If a kid does something bad and you want to discipline him — give him a timeout, say, or take away a toy — there are some basic principles that seem to work.
The punishment needs to happen quickly after the bad behavior. And it needs to be significant enough to get noticed. Those rules aren't just for kids; they need to hold true for any type of punishment to be effective.
But if you're a federal regulator punishing a bank, it can be tough to be swift enough and to levee a penalty that's severe enough to make a difference.
In a closed-door meeting Thursday, lawmakers will consider whether to approve a secret report that chronicles CIA detention and interrogation practices — including methods that critics have compared to torture.
That report — along with the release of a new movie about the hunt for Osama bin Laden — is rekindling an old debate about whether those methods worked.
Good morning. I'm Renee Montagne with a tale of a cat burglar. A young Londoner opted for a newfangled way to thwart neighborhood kitties from stealing her cat's food. She hung a magnet to Milo's collar that unlocked a fancy cat door, which transformed Milo into a cat burglar. Turns out, Milo herself had been slipping into neighbor's homes and the magnet started picking up small metal objects, allowing Milo to carry off 20 sets of spare keys. It's MORNING EDITION. Transcript provided by NPR, Copyright NPR.
Kiam Moriya was born in 2000 at 12 minutes past noon. So Wednesday afternoon, the young man can say: I turned 12 at 12:12 on 12-12-12. He told Yahoo News he's marking the occasion with donuts arranged in the shape of the number 12.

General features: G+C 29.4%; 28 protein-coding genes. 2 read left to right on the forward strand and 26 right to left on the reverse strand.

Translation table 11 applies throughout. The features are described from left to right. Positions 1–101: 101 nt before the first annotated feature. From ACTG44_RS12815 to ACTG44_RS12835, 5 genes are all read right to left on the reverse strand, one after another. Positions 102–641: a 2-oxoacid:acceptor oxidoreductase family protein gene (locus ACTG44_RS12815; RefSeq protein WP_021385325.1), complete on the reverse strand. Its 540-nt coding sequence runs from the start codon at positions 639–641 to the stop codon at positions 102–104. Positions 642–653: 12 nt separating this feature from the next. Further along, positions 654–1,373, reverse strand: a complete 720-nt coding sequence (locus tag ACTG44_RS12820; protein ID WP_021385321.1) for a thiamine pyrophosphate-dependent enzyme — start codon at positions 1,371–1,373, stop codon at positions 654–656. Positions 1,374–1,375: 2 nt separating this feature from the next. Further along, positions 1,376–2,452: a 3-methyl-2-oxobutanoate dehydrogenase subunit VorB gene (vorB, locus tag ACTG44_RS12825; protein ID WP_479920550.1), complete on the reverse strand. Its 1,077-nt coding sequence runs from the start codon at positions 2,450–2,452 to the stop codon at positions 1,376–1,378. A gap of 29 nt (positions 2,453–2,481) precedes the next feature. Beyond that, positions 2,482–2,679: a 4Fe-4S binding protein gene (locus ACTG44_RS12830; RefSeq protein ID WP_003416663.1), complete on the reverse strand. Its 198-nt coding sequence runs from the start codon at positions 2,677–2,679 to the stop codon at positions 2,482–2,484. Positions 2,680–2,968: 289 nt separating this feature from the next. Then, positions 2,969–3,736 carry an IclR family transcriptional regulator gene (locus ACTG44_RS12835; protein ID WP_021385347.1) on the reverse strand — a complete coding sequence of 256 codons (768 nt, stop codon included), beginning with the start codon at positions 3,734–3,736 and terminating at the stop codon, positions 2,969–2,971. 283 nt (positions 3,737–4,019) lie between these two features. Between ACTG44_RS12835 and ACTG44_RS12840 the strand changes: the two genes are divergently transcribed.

Egypt's protest movement against the controversial draft constitution appears to be losing steam. The opposition had hoped to fill the streets last night with protestors, but calls to demonstrate only generated a lackluster turnout. Voting on the new constitution begins today for Egyptians living abroad. Voters in Egypt are expected to begin casting ballots on Saturday as President Mohammed Morsi plans. NPR's Soraya Sarhaddi Nelson has this report from Cairo.
Superstorm Sandy caused massive beach erosion and damage to the Jersey shore. Some people say the beach restoration work, which will largely be paid for with federal tax dollars, will mostly help to protect expensive homes for the wealthy — people who have free access to the beach — while most communities would still be charging fees for public access.
At an oceanfront park in Long Branch, N.J., Tim Dillingham looks out over the beach in awe of how much the pounding waves and high waters of Hurricane Sandy have changed the Jersey shore.
Dillingham is the executive director of the American Littoral Society, a coastal conservation group. Before the storm, he says, the U.S. Army Corps of Engineers spent years building up the beaches by pumping sand onto them.
But that shouldn't be a solution to restoring the shore, he says.
Among the loose ends that lawmakers would like to tie up before the end of this lame-duck session is the farm bill, which is made up mostly of crop subsidies and food stamps.
The last farm bill expired in September. The Senate has passed a new one; the House has not. Farm-state lawmakers are urging leaders to include a farm bill as part of any budget deal to avert year-end tax increases and spending cuts.
Sen. Tom Harkin, D-Iowa, speaks Tuesday as Rep. Elijah Cummings, D-Md., Sen. Sheldon Whitehouse, D-R.I., Sen. Al Franken, D-Minn., and Sen. Ben Cardin, D-Md., listen during a news conference on Capitol Hill calling for no reduction in the Medicare and Medicaid budgets as part of the year-end budget talks.
At least in public, Republicans have been clear that they see the current budget negotiations as a chance to address what they see as the source of Washington's deficit problem: major entitlement programs.